How will a Hillary Clinton Presidency look like for India? Hillary is expected to largely continue on the path set by the Obama Presidency. She does not share very many differences with the incumbent lame-duck President, having served as the Secretary of State under President Obama from 2009 to 2013, and also due to her similar Party ideals as him. Hillary’s personal outreach to India, which she enjoys through her friends both inside and outside the political circles, including within the Media, would be a definitive edge that Donald Trump would not have. Her diplomatic past, political family and a former US President beside her as the foremost adviser, place Hillary ahead of Donald Trump as a seasoned contender. To that extent, it would appear that dealing with Hillary could be routine and predictable for India, as opposed to Donald Trump’s possibly uncanny, unpredictable and unconventional ways.

If India were to employ drastic measures in its foreign policy formulations in the coming decade, it would make sense to embark on Trump’s provocative agendas; albeit always with the risk that Trump might disown all that he has sworn as his goals. For instance, even if Trump goes on to win, his dream of building a wall at the US-Mexico border would be almost impossible to achieve given the estimated costs and its inherent impracticality. However, India understands that any escalation in its modest regional and global goals could throw regional balance out of gear.

Under Hillary, India is likely to continue on the roadmap laid down by the bilateral agreements and the strategic partnership between the two countries since 2005. In the recent past, the two sides have also signed bilateral defense agreements such as the LEMOA and the US-India Joint strategic vision for the Asia-Pacific and the Indian regions. The two countries have also signed the logistics agreement even as US Secretary of State, John Kerry, is in India this week. These achievements leave big shoes to be filled in the Oval Office, in so far as India-US relations is considered. An unhindered continuance of President Obama’s achievements can only be expected only under Hillary Clinton. Trump can largely expected to make foreign policy tweaks, not just concerning India but other countries as well. And, it will come with both risk and unpredictability.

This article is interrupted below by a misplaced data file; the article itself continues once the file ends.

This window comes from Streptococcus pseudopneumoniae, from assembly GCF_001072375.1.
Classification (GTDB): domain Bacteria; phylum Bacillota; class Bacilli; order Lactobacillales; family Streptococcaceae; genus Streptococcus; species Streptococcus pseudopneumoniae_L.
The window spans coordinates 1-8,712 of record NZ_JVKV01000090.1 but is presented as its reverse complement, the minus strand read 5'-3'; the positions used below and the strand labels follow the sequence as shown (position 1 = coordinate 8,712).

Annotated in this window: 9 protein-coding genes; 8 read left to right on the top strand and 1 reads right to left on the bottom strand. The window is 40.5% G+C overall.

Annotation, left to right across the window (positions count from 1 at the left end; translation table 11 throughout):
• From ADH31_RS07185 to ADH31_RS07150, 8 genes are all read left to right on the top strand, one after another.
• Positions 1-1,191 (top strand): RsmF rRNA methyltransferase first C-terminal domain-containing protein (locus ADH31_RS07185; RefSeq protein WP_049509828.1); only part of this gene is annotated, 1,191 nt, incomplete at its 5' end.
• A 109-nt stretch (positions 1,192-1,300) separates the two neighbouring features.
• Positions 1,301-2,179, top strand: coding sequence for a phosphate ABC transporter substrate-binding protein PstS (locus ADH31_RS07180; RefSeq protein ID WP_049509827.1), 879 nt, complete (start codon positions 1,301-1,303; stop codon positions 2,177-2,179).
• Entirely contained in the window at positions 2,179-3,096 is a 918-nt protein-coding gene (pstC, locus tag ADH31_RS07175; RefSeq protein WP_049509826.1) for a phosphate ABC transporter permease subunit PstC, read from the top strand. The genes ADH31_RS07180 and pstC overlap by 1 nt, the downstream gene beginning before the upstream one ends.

In so far as the bilateral conundrum Pakistan is considered, it would be safer for India to bet with Hillary Clinton’s candidacy. In the past, Hillary has proved to be an ardent critic of Pakistan’s inability in controlling terrorism in its neighborhood, especially in controlling the Haqqani network from attacking US interests in Afghanistan. In her famous analogical reference to an old story, she once famously proclaimed; “you can’t keep snakes in your backyard and expect them to only bite your neighbor”.

More importantly, the Obama Administration has been tightening the financial noose on Pakistan to pressurize the latter to control terror emanating from its soil and subsequent spill over to other neighboring countries such as India, Afghanistan and Bangladesh. The US has blocked $300 million in concessional military aid to Pakistan recently besides refusing to sell subsidized F 16 Fighter Aircraft to Pakistan.

The Democratic party under Obama’s successive terms has ushered in a new era of bilateral relationship. America’s support for India’s UNSC and NSG bids are typical examples of the importance both the countries have achieved for each other’s interests. The US has come a long way in bringing India to the level of its important allies. The two countries have achieved a thriving trade and investment relationship. US-India bilateral trade reached $109 billion in 2015, up from $37 billion in 2005. Irrespective of who swears oath as the next President of the US, India-US relations are expected to grow without much hiccups riding on a buoyant trend from the past decade in economic and strategic arenas.

Quite maturely, India has distanced itself from showing any preference for either candidate. This has been visible during multiple visits to the US by Prime Minister Narendra Modi, when he deliberately stayed away from meeting any Presidential candidate. India’s nuanced neutrality in diplomacy could pay it well in the end.

(The writer is an Assistant Professor at Netaji Institute For Asian Studies, Kolkata)

by Vivek Mishra